The Nagambie Lakes: Explore Australia's Wineries
The Nagambie Lakes has long been producing leading Australian wines, yet remains one of our lesser-known regions. It holds an important place in Australian wine history and is home to an iconic collection of family-run wineries, including Tahbilk and Mitchelton, with others in the surrounding Strathbogie Ranges such as Fowles Wine. Although world-class wines thrive here, the region is less visited compared to others – and it's simply waiting to be explored, just 90 minutes from the Melbourne CBD. A place where natural attractions are so readily at your doorstep, exploring rivers and lakes can accompany the discovery of local, historical wines.
Viticulture was established in the area with great gamble, but over time it paid off with rising success. In 1860, a committee led by R. H. Horne and John Pitney Bear raised 25,000 pounds of sterling for the entitlement of The Tahbilk Vineyard Proprietary. Two years on, they welcomed 700,000 vines across 80 hectares of land. However not all vineyards were as fortunate as Tahbilk. As James Halliday states: “Phylloxera spelt the end for the other smaller vineyards and wineries in the district, and when the Purbrick family purchased Chateau Tahbilk in 1925, it was the only operating winery.”* He adds that “the only other significant winery (in commercial terms) to be established in the Goulburn Valley has been Mitchelton (in 1969), and even it had a prolonged struggle before becoming successful”. Today, it’s a different story, with both Tahbilk and Mitchelton key wineries in the Nagambie Lakes region.
CLIMATE AND SOIL
The Nagambie Lakes receives less than average rainfall and has a temperate climate. James Halliday categorises it as a “relatively warm region if judged by its centre”. He also groups the soil types in three principle brackets: “red and brown sandy clay loams; similar hard duplex souls, but yellow-brown in colour; and gritty/gravely quartzose sands laid down by the prehistoric wanderings of the Goulburn River.”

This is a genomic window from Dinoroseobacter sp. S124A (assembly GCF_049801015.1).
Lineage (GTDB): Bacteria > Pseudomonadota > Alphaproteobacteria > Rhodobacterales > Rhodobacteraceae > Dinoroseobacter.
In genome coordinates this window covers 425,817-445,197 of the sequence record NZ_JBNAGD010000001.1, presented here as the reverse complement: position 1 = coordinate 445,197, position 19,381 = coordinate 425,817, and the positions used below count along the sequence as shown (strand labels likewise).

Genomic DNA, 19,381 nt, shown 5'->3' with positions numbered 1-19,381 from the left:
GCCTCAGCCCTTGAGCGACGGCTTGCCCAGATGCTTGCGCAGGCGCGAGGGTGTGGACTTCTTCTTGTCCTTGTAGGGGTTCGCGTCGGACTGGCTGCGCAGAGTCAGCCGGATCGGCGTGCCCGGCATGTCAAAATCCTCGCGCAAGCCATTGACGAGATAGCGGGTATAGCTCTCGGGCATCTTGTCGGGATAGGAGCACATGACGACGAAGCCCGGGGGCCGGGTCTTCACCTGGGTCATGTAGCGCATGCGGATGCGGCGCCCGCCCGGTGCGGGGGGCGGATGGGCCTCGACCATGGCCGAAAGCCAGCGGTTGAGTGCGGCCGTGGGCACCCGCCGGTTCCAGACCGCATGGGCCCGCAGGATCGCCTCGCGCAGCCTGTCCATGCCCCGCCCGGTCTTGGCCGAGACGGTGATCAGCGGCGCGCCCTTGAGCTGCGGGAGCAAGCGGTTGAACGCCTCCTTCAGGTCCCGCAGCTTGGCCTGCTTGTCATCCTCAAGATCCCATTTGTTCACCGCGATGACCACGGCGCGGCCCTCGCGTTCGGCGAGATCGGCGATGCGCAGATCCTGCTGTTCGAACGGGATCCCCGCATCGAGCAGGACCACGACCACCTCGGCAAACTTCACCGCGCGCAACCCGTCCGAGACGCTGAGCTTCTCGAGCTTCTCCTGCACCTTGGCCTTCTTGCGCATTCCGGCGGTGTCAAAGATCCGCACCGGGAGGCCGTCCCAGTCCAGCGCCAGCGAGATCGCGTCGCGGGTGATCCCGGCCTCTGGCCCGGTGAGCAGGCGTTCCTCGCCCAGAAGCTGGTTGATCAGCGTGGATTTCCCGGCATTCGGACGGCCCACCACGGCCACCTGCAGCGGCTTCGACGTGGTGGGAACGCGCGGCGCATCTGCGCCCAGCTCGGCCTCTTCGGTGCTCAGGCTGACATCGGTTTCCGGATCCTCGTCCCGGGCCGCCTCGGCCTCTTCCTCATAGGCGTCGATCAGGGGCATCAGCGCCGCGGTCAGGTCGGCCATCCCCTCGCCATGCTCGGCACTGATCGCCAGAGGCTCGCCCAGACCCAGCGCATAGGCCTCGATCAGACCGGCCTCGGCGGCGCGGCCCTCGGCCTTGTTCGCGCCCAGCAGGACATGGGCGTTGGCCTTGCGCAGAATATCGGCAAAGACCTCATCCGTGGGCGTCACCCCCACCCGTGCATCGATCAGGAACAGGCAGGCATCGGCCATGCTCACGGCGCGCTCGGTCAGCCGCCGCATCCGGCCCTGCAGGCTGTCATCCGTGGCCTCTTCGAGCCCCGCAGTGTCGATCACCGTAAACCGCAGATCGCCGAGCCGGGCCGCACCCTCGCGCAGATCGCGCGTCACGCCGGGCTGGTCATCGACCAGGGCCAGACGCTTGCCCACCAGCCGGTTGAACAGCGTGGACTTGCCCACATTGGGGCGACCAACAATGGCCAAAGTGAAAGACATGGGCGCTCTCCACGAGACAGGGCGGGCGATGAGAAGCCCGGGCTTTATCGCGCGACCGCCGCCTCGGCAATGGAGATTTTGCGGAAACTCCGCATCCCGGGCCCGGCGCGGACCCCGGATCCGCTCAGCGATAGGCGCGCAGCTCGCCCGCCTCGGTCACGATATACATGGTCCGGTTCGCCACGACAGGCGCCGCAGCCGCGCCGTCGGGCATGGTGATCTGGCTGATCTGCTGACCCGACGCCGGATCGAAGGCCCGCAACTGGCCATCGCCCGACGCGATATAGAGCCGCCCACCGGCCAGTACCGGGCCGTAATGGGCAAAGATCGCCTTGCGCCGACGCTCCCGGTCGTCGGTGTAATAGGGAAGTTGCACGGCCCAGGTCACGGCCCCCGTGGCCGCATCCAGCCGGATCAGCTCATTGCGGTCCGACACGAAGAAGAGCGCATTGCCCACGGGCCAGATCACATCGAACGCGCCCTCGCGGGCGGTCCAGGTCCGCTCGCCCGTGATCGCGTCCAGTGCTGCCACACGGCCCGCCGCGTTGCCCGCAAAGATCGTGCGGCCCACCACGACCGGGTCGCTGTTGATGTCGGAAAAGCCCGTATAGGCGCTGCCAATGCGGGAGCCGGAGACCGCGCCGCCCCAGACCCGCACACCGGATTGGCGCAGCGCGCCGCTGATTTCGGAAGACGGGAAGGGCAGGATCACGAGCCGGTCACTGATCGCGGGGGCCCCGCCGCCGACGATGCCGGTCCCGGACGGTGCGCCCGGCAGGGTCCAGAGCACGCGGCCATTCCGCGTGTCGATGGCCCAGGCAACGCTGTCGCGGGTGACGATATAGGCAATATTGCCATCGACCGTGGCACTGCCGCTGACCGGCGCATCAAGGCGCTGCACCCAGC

Almost equal amounts of red and white grapes grow throughout the famed Nagambie Lakes (55 per cent red and 44 per cent white). The principle variety has always been shiraz, followed by chardonnay, cabernet sauvignon, sauvignon blanc, marsanne and merlot.
The Nagambie Lakes are proud producers of full-bodied reds, and their long-lived shiraz exceeds exceptional standards. With strong structure and deep body, shiraz from this region is of world-class quality. Expect tastes of black fruits (plum especially) with pepper and spices layered throughout. The oldest shiraz vines in the Nagambie Lakes belong to Tahbilk and date back to 1860.
Chardonnay is the dominant white grape variety in the region, presenting high sugar levels, thanks to the temperate climate. It’s known for having buttery elements, while also being smooth and fruitful. Peach and melon fruit flavours can be noted, as well as soft hints of lime.
Cabernet sauvignon from the region shows dark fruits and pepper characters, also with strong tannins. However it is the elements of black olives within cabernet sauvignon that truly mark its identity. James Halliday commends it as a “solidly framed” wine.
Sauvignon blanc is the region's second most prominent white grape variety. Single-variety sauvignon blancs show fresh tropical flavours, including lychee, lemon and kiwifruit. It’s also not unusual to taste bitter passionfruit too.